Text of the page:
As anyone may guess, many juveniles who are in the juvenile justice system have extremely difficult if not traumatic backgrounds. Much of their behavior relates directly to particular adverse childhood events that took place in their lives. More and more, we are finding that so many are trauma-impacted and still able to heal and recover. However, punitive measures will not provide healing for trauma. This is why we need judges to be trauma-informed, to understand neurological dynamics and accompanying behaviors, including possible ensuing PTSD, arising from traumatic events in their lives.
Juvenile justices should be trauma-informed
In this article by Kristine Buffington, Carly Dierkhising and Shawn Marsh they have discussed 10 things everything juvenile justice judge should know. I think it is well written and compelling.
The majority of youth who develop a pattern of delinquent behaviors and experience subsequent juvenile court involvement have faced both serious adversities and traumatic experiences. Research continues to show that most youth who are detained in juvenile detention centers have been exposed to both community and family violence and many have been threatened with, or been the direct target of, such violence (Abram et al., 2004; Wiig, Widom, & Tuell, 2003). Studies also demonstrate that youth who have multiple exposures to violence or victimization are at higher risk for mental health problems, behavioral problems, substance abuse, and delinquent behaviors (Ford, Chapman, Hawke, & Albert, 2007; Ford, Elhai, Connor, & Frueh, in press; Saunders, Williams, Smith, & Hanson, 2005; Tuell, 2008).
The mission of the juvenile court is complex.
The court is tasked with protecting society, safeguarding the youth and families that come to its attention, and holding delinquent youth accountable while supporting their rehabilitation. In order to successfully meet these sometimes contradictory goals, the courts, and especially the juvenile court judge, are asked to understand the myriad underlying factors that affect the lives of juveniles and their families. One of the most pervasive of these factors is exposure to trauma.
To be most effective in achieving its mission, the juvenile court must both understand the role of traumatic exposure in the lives of children and engage resources and interventions that address child traumatic stress. Accordingly, the purpose of this technical assistance bulletin is to highlight 10 crucial areas that judges need to be familiar with in order to best assist traumatized youth who enter the juvenile justice system.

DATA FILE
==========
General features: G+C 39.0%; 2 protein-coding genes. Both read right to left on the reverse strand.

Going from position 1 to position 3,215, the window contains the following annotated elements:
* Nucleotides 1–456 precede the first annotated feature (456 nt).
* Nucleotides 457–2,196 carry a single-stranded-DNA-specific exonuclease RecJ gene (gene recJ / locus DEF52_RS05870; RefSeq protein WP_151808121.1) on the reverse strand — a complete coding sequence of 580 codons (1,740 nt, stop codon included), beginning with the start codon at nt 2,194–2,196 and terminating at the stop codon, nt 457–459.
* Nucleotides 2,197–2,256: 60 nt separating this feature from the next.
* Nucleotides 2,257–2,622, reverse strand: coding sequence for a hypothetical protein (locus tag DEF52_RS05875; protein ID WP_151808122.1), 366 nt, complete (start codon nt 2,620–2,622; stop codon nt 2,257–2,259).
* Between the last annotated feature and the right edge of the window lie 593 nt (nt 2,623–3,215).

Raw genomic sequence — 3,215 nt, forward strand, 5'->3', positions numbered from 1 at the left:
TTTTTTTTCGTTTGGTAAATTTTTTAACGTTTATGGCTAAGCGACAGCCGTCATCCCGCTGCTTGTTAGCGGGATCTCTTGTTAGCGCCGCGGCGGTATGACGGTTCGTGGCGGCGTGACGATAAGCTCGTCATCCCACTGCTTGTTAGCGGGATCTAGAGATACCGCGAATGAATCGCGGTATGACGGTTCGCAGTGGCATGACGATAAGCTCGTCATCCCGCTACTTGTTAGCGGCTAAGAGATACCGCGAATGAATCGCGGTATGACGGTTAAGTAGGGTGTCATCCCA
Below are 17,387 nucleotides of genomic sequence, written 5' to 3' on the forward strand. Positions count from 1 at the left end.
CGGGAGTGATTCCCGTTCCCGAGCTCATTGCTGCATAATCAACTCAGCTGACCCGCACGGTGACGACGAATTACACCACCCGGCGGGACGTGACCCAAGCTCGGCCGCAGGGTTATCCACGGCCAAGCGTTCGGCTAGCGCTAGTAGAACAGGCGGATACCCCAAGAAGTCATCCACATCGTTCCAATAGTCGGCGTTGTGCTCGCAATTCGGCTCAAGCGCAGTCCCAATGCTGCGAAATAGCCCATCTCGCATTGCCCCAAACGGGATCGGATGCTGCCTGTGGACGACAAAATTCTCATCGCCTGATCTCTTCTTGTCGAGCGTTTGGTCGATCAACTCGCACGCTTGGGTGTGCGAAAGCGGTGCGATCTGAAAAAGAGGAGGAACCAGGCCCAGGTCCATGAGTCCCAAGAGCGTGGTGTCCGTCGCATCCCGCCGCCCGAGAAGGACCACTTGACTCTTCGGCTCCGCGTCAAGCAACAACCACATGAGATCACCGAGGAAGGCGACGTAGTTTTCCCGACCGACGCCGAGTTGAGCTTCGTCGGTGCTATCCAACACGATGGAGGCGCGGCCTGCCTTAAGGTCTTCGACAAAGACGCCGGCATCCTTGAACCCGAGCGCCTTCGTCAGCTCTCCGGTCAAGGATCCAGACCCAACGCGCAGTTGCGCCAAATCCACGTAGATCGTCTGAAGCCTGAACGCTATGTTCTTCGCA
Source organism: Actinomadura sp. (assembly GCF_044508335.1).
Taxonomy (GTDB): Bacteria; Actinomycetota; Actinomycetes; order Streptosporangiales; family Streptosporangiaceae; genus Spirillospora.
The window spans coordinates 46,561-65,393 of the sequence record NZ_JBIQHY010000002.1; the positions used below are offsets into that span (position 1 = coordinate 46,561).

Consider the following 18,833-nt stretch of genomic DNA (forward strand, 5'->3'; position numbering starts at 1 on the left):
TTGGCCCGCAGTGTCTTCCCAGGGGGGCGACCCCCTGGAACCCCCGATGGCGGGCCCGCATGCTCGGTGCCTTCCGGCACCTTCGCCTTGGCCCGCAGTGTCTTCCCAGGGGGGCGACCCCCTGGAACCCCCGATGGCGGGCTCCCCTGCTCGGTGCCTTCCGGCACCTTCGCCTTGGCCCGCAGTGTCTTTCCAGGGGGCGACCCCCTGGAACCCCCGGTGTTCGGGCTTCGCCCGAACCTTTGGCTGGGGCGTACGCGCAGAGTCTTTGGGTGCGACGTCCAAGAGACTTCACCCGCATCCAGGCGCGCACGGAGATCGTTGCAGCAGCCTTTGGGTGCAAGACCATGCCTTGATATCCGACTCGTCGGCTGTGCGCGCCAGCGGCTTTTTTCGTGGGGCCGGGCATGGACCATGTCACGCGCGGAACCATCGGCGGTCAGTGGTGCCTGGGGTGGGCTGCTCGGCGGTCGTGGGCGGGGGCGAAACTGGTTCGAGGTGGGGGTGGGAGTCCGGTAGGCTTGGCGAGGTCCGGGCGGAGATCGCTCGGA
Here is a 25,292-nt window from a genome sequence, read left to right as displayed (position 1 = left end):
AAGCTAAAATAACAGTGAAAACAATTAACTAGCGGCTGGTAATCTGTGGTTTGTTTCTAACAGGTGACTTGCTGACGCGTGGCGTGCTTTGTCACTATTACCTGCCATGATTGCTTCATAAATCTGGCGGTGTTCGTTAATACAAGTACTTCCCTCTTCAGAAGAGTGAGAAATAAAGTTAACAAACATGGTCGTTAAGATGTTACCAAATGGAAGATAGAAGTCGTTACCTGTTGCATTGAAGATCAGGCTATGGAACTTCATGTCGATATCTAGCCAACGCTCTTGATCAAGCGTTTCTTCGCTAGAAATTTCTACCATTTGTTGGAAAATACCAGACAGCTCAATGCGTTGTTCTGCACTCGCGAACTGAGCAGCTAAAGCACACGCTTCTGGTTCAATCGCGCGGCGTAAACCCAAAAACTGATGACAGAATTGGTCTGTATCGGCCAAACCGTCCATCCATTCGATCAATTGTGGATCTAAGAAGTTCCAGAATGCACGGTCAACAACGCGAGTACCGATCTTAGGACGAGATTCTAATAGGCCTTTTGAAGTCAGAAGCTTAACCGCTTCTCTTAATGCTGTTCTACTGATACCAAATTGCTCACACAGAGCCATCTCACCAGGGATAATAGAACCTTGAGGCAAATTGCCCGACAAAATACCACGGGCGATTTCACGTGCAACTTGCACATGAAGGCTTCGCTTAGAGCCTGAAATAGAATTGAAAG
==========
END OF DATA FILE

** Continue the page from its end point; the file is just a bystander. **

Studies also demonstrate that youth who have multiple exposures to violence or victimization are at higher risk for mental health problems, behavioral problems, substance abuse, and delinquent behaviors.
A traumatic experience is an event that threatens someone’s life, safety, or well-being.
Trauma can include a direct encounter with a dangerous or threatening event, or it can involve witnessing the endangerment or suffering of another living being. A key condition that makes these events traumatic is that they can overwhelm a person’s capacity to cope, and elicit intense feelings such as fear, terror, helplessness, hopelessness, and despair. Traumatic events include: emotional, physical, and sexual abuse; neglect; physical assaults; witnessing family, school, or community violence; war; racism; bullying; acts of terrorism; fires; serious accidents; serious injuries; intrusive or painful medical procedures; loss of loved ones; abandonment; and separation.
A key condition that makes these events traumatic is that they can overwhelm a person’s capacity to cope, and elicit intense feelings such as fear, terror, helplessness, hopelessness, and despair. Key Definitions Acute Trauma: “A single traumatic event that is limited in time. An earthquake, dog bite, or motor vehicle accident are all examples of acute traumas” (Child Welfare Committee (CWC)/National Center for Child Traumatic Stress Network (NCTSN) 2008, p. 6).